The claimants worked from 1955 to 1967 at Liverpool docks. They were employed by a company called Clan Line in the unloading of asbestos but the successor in title to their employer had since dissolved. So, the case was against the National Dock Labour Board (NDLB) who controlled Liverpool docks.
The issue the Judge had to decide was whether the NDLB had a duty to take reasonable steps to protect the claimant’s health and safety when they were working for another employer at the docks, given that the NDLB allocated employment to dock employees and given the provisions of the NDLB scheme 1947.
The Judge found that the state of knowledge of the NDLB about the risks of asbestos made it just and reasonable that they owed a duty of care to the claimant. In particular, they should have encouraged the employers of the claimant to provide breathing apparatus, protective equipment, extraction equipment and insured that cargoes of asbestos were properly sealed as well as restricting registration to employers who provided safe systems of work.
The judge found the NDLB knew, through its medical staff and / or the local boards, about the foreseeable risk of asbestos injury and that the employers of the claimant did not provide protective equipment and / or had working conditions which have been criticised in reports by Lord Devlin’s committee at the time (referred to in paragraph 14 of the judgment).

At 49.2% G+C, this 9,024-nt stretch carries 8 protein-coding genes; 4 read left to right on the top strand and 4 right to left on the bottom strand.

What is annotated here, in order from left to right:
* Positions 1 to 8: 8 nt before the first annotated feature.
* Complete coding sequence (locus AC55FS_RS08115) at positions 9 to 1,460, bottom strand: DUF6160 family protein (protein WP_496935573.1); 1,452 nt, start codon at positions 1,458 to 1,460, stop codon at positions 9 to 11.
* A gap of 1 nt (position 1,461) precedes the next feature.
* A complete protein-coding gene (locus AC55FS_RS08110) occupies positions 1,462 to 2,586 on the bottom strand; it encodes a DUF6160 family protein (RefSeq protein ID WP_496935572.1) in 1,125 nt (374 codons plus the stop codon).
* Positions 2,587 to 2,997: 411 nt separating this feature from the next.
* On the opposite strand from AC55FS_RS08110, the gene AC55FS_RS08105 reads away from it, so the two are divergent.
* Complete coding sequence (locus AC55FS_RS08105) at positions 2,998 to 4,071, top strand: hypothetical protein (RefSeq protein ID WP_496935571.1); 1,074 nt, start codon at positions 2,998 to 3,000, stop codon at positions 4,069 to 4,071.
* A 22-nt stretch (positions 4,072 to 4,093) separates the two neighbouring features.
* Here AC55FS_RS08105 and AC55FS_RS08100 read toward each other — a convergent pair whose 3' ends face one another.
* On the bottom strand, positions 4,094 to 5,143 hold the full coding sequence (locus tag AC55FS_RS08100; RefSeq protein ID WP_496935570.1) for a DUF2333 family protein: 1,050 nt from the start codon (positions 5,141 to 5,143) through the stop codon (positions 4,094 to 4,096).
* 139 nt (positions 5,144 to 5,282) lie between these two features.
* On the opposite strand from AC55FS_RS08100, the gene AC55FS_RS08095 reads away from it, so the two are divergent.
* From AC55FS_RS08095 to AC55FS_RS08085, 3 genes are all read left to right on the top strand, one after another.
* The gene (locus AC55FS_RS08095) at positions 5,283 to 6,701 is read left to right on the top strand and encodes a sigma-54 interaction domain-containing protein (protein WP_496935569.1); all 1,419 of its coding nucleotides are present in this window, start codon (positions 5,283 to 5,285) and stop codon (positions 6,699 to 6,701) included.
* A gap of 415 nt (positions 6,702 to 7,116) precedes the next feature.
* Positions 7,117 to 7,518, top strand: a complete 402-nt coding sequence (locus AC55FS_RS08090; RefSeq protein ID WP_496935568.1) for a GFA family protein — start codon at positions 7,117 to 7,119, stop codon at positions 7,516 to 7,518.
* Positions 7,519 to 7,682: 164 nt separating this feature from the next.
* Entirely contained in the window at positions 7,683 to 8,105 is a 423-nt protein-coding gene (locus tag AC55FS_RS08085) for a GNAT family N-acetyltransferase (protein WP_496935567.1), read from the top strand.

It could not be reasonable or fair that NDLB would be immune from action. Irrespective of the time the claimants were allocated to registered port employers, the NDLB owed its duty of care to them.
John Hendy QC for the claimant
Rice -v- Secretary of State for Trade and Industry (1) and Stuntbrand Line Limited (2)  EWHC 1257 2006. High Court of Justice Queens Bench Division Manchester District registry, 26 May 2006
Please see both the damages and procedure section below for two further cases of interest in asbestos litigation.